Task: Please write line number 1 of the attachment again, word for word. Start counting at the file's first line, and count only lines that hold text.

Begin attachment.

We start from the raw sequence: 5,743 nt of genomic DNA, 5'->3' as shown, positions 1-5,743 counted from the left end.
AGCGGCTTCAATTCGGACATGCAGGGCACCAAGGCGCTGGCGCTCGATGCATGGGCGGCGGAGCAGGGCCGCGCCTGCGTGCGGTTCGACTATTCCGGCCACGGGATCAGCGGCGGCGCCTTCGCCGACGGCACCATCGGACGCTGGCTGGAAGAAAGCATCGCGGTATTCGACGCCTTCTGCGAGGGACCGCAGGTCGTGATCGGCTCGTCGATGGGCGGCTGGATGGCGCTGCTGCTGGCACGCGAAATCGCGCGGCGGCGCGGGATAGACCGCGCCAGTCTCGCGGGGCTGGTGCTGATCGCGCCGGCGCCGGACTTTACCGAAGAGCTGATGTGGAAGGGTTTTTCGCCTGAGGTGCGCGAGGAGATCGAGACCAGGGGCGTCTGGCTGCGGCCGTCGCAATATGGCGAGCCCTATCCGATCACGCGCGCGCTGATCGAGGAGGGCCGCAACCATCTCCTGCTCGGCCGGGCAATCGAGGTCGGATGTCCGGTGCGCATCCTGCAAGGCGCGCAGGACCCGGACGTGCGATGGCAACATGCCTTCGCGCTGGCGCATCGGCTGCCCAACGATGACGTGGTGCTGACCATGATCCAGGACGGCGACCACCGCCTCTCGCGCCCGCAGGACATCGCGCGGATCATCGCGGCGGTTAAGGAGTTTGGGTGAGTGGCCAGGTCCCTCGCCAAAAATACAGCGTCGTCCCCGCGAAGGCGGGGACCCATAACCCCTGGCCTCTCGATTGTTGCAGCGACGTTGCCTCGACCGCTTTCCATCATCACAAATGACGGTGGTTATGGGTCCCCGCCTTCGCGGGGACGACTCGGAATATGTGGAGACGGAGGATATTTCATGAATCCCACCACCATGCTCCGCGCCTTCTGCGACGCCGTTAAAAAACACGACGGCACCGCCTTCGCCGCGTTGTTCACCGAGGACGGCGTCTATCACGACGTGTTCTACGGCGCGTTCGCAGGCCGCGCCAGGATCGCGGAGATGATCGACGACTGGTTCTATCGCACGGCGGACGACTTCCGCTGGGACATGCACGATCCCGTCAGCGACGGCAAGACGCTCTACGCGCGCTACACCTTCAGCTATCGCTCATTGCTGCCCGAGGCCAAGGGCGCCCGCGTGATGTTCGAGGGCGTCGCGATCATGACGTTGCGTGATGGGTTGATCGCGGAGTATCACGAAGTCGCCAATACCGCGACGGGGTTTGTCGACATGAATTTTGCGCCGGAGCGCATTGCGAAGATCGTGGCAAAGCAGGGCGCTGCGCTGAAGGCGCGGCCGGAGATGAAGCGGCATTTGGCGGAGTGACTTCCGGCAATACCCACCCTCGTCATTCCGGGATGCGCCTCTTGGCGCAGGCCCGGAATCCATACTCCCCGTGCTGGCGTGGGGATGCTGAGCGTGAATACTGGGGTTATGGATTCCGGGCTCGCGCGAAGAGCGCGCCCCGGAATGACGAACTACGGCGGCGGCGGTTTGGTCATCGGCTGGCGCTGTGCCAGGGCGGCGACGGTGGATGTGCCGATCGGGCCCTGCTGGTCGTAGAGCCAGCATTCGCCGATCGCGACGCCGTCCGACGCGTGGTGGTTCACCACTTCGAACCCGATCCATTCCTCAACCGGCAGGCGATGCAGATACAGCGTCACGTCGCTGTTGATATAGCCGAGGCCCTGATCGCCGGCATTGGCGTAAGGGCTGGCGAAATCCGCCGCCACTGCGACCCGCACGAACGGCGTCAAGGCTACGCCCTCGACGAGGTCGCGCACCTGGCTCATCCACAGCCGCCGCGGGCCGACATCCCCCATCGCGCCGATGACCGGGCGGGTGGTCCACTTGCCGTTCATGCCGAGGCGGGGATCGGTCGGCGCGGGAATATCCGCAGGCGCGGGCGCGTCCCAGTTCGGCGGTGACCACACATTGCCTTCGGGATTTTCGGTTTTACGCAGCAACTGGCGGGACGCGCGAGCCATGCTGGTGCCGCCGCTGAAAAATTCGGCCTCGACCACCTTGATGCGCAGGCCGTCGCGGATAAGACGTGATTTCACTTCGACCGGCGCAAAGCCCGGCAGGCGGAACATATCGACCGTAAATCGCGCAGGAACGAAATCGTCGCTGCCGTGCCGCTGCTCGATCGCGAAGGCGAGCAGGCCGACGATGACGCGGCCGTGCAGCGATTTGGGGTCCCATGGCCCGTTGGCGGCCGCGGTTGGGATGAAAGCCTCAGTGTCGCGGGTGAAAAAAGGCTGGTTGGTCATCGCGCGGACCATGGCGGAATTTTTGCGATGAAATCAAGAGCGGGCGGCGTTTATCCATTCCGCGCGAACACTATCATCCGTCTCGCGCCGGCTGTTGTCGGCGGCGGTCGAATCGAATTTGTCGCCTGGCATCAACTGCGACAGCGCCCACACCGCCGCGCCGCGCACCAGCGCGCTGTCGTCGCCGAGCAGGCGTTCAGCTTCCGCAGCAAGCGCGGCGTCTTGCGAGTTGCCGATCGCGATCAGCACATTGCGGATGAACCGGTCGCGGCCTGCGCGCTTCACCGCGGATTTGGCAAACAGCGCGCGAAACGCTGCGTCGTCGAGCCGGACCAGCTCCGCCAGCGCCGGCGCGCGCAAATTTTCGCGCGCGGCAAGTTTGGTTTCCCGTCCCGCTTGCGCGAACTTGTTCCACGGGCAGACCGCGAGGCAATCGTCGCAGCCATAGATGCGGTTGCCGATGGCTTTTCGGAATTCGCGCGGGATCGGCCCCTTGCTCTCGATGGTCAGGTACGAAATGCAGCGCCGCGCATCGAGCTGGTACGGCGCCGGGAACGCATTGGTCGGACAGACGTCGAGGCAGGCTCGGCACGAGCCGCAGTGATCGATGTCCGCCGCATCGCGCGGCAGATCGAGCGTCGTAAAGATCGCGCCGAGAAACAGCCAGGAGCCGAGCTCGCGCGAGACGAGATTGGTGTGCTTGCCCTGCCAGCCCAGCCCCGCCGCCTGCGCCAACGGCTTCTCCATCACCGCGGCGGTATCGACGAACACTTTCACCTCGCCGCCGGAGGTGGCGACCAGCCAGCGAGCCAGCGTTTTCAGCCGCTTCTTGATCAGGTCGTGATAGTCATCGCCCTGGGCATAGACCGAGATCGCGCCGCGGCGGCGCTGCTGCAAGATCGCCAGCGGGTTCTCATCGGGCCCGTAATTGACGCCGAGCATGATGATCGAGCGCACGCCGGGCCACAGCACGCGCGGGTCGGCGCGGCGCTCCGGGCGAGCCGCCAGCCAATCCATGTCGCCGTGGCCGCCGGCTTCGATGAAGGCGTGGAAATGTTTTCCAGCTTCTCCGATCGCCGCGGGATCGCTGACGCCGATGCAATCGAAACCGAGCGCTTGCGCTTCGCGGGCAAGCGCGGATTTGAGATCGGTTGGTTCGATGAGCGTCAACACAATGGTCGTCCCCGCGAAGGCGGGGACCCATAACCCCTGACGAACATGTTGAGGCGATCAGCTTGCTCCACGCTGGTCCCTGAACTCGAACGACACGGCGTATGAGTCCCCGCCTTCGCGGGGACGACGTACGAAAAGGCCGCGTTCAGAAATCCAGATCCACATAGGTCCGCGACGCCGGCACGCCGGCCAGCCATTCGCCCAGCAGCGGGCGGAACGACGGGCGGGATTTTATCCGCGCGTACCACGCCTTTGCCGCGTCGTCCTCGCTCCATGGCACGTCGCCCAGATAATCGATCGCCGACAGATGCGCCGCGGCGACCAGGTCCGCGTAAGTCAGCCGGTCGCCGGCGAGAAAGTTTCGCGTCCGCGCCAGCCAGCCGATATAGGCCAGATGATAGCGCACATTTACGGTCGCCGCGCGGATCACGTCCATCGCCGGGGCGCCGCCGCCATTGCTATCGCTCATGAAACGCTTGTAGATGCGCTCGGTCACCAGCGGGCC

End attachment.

We start from the raw sequence: 5,743 nt of genomic DNA, 5'->3' as shown, positions 1-5,743 counted from the left end.